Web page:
WASHINGTON, DC, November 16, 2015 -- A new study of young people finds that, with one exception, whites are more optimistic -- sometimes drastically so -- than their minority peers about their likelihood of living to 35.
"Whites are not subject to the racism and discrimination, at institutional and individual levels, experienced by immigrants and U.S.-born racial and ethnic minorities that undermine health, well-being, and real and/or perceived life chances," said Tara D. Warner, the lead author of the study and an assistant professor of sociology at the University of Nebraska-Lincoln. "Such experiences -- including fear of victimization and/or deportation -- can be a source of chronic stress for racial and ethnic minorities, as well as immigrants, that further undermines well-being, even among youth."
According to Warner, on average, across adolescence and the transition to young adulthood, approximately 66 percent of whites were "almost certain" about their chances of surviving to age 35, while only 38 percent of foreign-born Mexicans, 46 percent of second-generation Mexicans (U.S.-born respondent and immigrant mother), and 50 percent of blacks were "almost certain."
Titled, "Adolescent Survival Expectations: Variations by Race, Ethnicity, and Nativity," the study, which is the first to document patterns of survival expectations across racial, ethnic, and immigrant groups, appears in the December issue of the Journal of Health and Social Behavior. It relies on data from the first three waves of the National Longitudinal Study of Adolescent to Adult Health (Add Health) and considers the responses of 17,100 people who range in age from 12 to 25. Warner and her co-author Raymond R. Swisher, a sociology professor at Bowling Green State University, limited their respondents to people who self-identified as white, black, Mexican, Puerto Rican, Cuban, or Asian.
"Our most surprising finding is that foreign-born Mexican young people are the most pessimistic about their future survival -- even more pessimistic than their black peers," Warner said. "This pessimism remains even after accounting for a number of risk factors known to undermine survival, such as lack of routine health care, exposure to neighborhood poverty, and experiences with violence. That young foreign-born Mexicans were the most pessimistic about their chances of survival is particularly surprising given extensive literature documenting 'immigrant advantages' among Hispanics."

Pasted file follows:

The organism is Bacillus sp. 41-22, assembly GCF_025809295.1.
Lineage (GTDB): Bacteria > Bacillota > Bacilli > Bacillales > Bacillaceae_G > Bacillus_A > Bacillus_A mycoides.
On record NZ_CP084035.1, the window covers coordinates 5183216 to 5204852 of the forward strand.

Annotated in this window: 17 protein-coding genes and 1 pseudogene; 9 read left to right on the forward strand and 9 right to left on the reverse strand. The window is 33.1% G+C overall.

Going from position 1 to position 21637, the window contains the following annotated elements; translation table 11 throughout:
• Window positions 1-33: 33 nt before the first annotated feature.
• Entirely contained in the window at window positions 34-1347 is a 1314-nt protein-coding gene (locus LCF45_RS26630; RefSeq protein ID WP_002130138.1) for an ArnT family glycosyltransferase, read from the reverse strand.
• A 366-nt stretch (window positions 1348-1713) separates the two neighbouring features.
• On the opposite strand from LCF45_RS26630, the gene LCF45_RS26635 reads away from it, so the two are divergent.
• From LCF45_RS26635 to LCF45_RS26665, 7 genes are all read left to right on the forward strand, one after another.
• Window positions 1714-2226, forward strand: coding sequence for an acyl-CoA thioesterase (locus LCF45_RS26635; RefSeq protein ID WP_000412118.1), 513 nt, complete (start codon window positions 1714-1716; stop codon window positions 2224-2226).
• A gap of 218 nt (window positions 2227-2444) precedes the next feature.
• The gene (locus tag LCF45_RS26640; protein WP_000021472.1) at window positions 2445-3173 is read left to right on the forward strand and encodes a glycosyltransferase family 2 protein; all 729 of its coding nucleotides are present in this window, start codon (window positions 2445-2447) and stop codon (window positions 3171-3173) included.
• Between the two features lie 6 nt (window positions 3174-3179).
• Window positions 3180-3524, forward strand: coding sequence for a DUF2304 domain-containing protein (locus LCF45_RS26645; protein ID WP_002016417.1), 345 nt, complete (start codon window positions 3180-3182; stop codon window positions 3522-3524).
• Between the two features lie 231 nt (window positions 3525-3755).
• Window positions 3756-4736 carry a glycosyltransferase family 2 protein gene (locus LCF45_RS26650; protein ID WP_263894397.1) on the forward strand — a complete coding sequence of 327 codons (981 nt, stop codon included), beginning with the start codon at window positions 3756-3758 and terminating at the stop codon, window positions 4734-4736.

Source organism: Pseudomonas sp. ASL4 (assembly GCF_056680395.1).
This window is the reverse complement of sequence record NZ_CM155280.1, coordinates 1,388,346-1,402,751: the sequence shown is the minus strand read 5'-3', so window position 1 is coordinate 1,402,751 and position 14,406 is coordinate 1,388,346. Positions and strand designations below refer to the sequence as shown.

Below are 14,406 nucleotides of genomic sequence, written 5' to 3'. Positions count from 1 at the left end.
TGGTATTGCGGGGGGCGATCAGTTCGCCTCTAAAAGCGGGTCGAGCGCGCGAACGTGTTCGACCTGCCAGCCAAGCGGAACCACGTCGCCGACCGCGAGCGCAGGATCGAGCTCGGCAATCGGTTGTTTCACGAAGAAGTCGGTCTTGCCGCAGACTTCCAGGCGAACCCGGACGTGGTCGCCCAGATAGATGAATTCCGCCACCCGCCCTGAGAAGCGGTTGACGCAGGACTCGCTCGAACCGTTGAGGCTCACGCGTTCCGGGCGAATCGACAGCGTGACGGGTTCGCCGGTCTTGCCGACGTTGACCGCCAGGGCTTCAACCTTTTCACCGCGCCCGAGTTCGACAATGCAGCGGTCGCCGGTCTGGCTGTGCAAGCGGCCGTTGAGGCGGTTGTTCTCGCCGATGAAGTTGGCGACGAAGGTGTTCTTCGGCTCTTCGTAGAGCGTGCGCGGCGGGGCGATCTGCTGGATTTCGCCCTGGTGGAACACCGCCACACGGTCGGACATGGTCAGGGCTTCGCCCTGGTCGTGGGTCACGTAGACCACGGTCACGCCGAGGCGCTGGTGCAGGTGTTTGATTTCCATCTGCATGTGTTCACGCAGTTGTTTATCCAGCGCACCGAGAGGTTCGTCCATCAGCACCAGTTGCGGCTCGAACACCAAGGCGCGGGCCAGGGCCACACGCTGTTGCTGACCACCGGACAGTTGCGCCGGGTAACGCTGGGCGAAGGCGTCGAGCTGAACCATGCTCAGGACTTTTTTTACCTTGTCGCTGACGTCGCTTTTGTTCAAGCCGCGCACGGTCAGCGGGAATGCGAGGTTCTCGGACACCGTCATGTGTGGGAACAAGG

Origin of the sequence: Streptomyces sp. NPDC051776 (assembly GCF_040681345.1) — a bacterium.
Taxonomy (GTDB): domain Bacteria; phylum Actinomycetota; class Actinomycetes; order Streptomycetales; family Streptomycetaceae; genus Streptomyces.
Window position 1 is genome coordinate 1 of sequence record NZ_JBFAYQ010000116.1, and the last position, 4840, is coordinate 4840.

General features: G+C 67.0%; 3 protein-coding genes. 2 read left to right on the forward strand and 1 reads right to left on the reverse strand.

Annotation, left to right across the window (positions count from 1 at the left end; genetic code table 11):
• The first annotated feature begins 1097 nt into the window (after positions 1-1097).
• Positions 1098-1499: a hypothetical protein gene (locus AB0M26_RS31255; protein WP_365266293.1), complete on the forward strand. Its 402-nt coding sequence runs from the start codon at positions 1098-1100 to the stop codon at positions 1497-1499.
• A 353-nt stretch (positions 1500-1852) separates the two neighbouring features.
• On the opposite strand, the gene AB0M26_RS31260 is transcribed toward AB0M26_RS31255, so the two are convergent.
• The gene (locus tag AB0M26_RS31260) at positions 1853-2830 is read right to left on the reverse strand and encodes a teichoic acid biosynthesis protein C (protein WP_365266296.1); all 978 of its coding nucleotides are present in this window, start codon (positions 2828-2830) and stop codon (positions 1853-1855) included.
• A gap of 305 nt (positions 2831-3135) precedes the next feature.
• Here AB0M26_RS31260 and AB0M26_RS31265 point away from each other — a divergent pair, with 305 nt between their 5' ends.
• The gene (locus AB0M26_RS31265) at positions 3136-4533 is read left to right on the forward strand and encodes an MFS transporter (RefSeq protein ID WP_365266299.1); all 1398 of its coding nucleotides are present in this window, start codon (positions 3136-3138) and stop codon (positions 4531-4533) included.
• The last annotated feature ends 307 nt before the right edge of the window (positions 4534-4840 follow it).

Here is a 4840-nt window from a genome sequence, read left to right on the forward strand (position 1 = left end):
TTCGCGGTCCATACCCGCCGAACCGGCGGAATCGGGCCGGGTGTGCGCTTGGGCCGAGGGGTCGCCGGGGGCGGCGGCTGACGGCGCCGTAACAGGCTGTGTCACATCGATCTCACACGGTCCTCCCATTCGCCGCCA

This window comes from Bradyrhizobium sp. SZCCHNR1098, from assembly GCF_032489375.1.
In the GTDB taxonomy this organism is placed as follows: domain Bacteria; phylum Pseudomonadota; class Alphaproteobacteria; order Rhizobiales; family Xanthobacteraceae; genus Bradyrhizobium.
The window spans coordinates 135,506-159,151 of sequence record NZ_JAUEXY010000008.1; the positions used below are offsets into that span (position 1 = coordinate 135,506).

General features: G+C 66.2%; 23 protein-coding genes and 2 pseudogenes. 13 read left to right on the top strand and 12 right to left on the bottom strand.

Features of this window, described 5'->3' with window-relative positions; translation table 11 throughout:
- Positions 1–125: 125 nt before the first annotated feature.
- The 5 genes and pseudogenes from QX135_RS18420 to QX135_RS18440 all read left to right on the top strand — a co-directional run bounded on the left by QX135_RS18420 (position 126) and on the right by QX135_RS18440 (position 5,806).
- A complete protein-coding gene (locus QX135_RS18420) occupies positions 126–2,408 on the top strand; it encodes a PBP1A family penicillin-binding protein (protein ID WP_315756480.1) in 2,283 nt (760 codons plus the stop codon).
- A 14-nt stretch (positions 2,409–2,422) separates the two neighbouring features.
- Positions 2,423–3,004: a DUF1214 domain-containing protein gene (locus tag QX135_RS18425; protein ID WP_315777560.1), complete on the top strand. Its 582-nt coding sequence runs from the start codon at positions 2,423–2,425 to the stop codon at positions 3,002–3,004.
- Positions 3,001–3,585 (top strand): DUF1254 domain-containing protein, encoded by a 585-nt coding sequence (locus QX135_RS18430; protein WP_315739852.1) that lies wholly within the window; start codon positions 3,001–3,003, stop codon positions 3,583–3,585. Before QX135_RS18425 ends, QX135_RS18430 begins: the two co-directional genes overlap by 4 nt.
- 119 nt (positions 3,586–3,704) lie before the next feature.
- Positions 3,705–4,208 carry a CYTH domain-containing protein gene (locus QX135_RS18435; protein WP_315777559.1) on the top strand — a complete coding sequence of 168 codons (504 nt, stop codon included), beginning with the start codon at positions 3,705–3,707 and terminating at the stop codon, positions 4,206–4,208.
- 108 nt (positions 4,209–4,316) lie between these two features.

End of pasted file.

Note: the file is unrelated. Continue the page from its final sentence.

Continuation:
In addition to being more optimistic about their chances of living to 35 than foreign-born Mexicans, second generation Mexicans, and blacks, whites were also more optimistic than Puerto Ricans, third-generation Mexicans (U.S.-born respondent and mother), foreign-born Cubans, foreign-born Asians, second-generation Asians, and third-generation Asians.
The one exception? U.S-born Cubans.
Their survival expectations were virtually indistinguishable from those of whites, according to Warner. In fact, U.S-born Cubans even appeared slightly more optimistic than their white peers about their likelihood of living to 35 when the researchers controlled for family structure and family socioeconomic status.
"Young people of Cuban descent who are born in the United States tend to be more economically advantaged than their minority peers, so their more positive expectations for future survival are not all that surprising," Warner said. "U.S.-born Cubans also have higher aspirations and expectations, even compared to whites, for significant events, including attending college and getting married."
In terms of the study's implications, Warner said young people's survival expectations are important because they shape how young people plan for their future, and low survival expectations are associated with numerous risky behaviors, such as substance use and violence, that contribute to continued racial, ethnic, and immigrant disparities in health and well-being across the life course.
"If young people don't expect to live very long, they may engage in risky behaviors that help make those survival expectations a reality," Warner said. "We should be thinking of ways to change that."
About the American Sociological Association and the Journal of Health and Social Behavior
The American Sociological Association, founded in 1905, is a non-profit membership association dedicated to serving sociologists in their work, advancing sociology as a science and profession, and promoting the contributions to and use of sociology by society. The Journal of Health and Social Behavior is a quarterly, peer-reviewed journal of the ASA.
The research article described above is available by request for members of the media. For a copy of the full study, contact Daniel Fowler, ASA Media Relations Manager, at (202) 527-7885 or firstname.lastname@example.org.